disks_size > 1000000

See the searching section for more information.

4.3.2 Hostname patterns

The target hostname template pattern has the same syntax as in Provisioning Templates (ERB). Domain will be appended automatically. A hostname based on MAC address will be used when left blank. In addition to @host attribute function rand for random integers is available. Examples:

application-server-<%= rand(99999) %>
load-balancer-<%= @host.facts['bios_vendor'] + '-' + rand(99999) %>
wwwsrv-<%= @host.hostgroup.name %>
minion-<%= @host.discovery_rule.name %>
db-server-<%= @host.ip.gsub('.','-') + '-' + @host.hostgroup.subnet.name %>

When creating hostname patterns, make sure the resulting host names are unique. This is very important. Hostnames must not start with numbers. A good approach is to use unique information provided by facter (MAC address, BIOS or serial ID) or to randomize the hostname somehow.

4.4 Hammer CLI Foreman Discovery plugin

Confirm your setup by running hammer -h and check that the discovery command is listed.

$ hammer -h
...
Subcommands:
 ...
 discovery                     Discovery related actions.
 ...
...

The actions you can use with discovery will appear as follows:

$ hammer discovery -h
Usage:
    hammer discovery [OPTIONS] SUBCOMMAND [ARG] ...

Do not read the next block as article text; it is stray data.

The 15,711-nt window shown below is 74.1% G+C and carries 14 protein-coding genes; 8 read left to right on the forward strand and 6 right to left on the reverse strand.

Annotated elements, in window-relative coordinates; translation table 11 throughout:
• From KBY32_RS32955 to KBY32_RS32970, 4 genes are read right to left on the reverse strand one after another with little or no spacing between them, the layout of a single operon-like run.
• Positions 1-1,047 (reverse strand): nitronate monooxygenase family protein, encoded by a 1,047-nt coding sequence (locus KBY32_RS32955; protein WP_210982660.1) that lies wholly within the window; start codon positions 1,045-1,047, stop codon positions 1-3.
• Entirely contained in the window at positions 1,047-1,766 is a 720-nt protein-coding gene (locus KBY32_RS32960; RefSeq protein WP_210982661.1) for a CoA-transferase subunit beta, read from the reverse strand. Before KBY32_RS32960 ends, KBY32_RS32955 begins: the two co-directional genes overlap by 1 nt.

Parameters:
 SUBCOMMAND                    subcommand
 [ARG] ...                     subcommand arguments

Subcommands:
 auto-provision                Auto provision a host
 delete                        Delete a discovered host
 facts                         Show a discovered host
 info                          Show a discovered host
 list                          List all discovered hosts
 provision                     Provision a discovered host
 reboot                        Reboot a host
 refresh-facts                 Refresh the facts of a host

Options:
 -h, --help                    print help

For example to reboot a discovered_host:

$ hammer discovery reboot -h
Usage:
    hammer discovery reboot [OPTIONS]

Options:
 --id ID
 --name NAME                   Name to search by
 -h, --help                    print help

$ hammer discovery reboot --id 130
Host reboot started

5. Extending the image

It is possible to extend the Foreman Discovery Image with custom facts, software or device drivers easily. There are two ways of doing that.

5.1 Runtime extensions

It’s possible to provide a zip file containing extra code for the image to use. First, create a directory structure like:

.
├── autostart.d
│   └── 01_zip.sh
├── bin
│   └── ntpdate
├── facts
│   └── test.rb
└── lib
    ├── libcrypto.so.1.0.0
    └── ruby
        └── test.rb

autostart.d contains scripts that will be executed in POSIX order by the image as it starts up, before the host is registered to Foreman. bin is added to PATH, you can place binaries here and use them in the autostart scripts. facts is added to FACTERLIB so that custom facts may be configured and sent to Foreman. lib is added to LD_LIBRARY_PATH and lib/ruby is added to RUBYLIB, so that binaries in bin can be executed properly.